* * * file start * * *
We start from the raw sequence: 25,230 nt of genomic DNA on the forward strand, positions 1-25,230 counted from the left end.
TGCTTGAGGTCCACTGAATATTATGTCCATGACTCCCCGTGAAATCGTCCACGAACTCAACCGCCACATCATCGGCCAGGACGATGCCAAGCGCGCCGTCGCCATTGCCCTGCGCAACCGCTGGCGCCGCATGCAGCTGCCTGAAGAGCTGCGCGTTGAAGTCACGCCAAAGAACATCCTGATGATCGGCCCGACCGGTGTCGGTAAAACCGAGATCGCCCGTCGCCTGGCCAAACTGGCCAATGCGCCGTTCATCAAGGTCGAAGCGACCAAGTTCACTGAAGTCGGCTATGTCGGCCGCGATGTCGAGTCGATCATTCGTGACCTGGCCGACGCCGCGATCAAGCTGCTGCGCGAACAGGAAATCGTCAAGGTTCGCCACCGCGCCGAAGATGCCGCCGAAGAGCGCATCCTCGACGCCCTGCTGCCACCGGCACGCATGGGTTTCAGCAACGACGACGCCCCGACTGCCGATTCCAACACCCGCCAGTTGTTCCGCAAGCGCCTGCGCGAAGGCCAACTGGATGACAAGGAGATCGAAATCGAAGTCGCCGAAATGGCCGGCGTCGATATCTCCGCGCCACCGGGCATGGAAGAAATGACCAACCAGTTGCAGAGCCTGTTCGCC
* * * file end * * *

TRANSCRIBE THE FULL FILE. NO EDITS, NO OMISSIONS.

We start from the raw sequence: 25,230 nt of genomic DNA on the forward strand, positions 1-25,230 counted from the left end.
TGCTTGAGGTCCACTGAATATTATGTCCATGACTCCCCGTGAAATCGTCCACGAACTCAACCGCCACATCATCGGCCAGGACGATGCCAAGCGCGCCGTCGCCATTGCCCTGCGCAACCGCTGGCGCCGCATGCAGCTGCCTGAAGAGCTGCGCGTTGAAGTCACGCCAAAGAACATCCTGATGATCGGCCCGACCGGTGTCGGTAAAACCGAGATCGCCCGTCGCCTGGCCAAACTGGCCAATGCGCCGTTCATCAAGGTCGAAGCGACCAAGTTCACTGAAGTCGGCTATGTCGGCCGCGATGTCGAGTCGATCATTCGTGACCTGGCCGACGCCGCGATCAAGCTGCTGCGCGAACAGGAAATCGTCAAGGTTCGCCACCGCGCCGAAGATGCCGCCGAAGAGCGCATCCTCGACGCCCTGCTGCCACCGGCACGCATGGGTTTCAGCAACGACGACGCCCCGACTGCCGATTCCAACACCCGCCAGTTGTTCCGCAAGCGCCTGCGCGAAGGCCAACTGGATGACAAGGAGATCGAAATCGAAGTCGCCGAAATGGCCGGCGTCGATATCTCCGCGCCACCGGGCATGGAAGAAATGACCAACCAGTTGCAGAGCCTGTTCGCC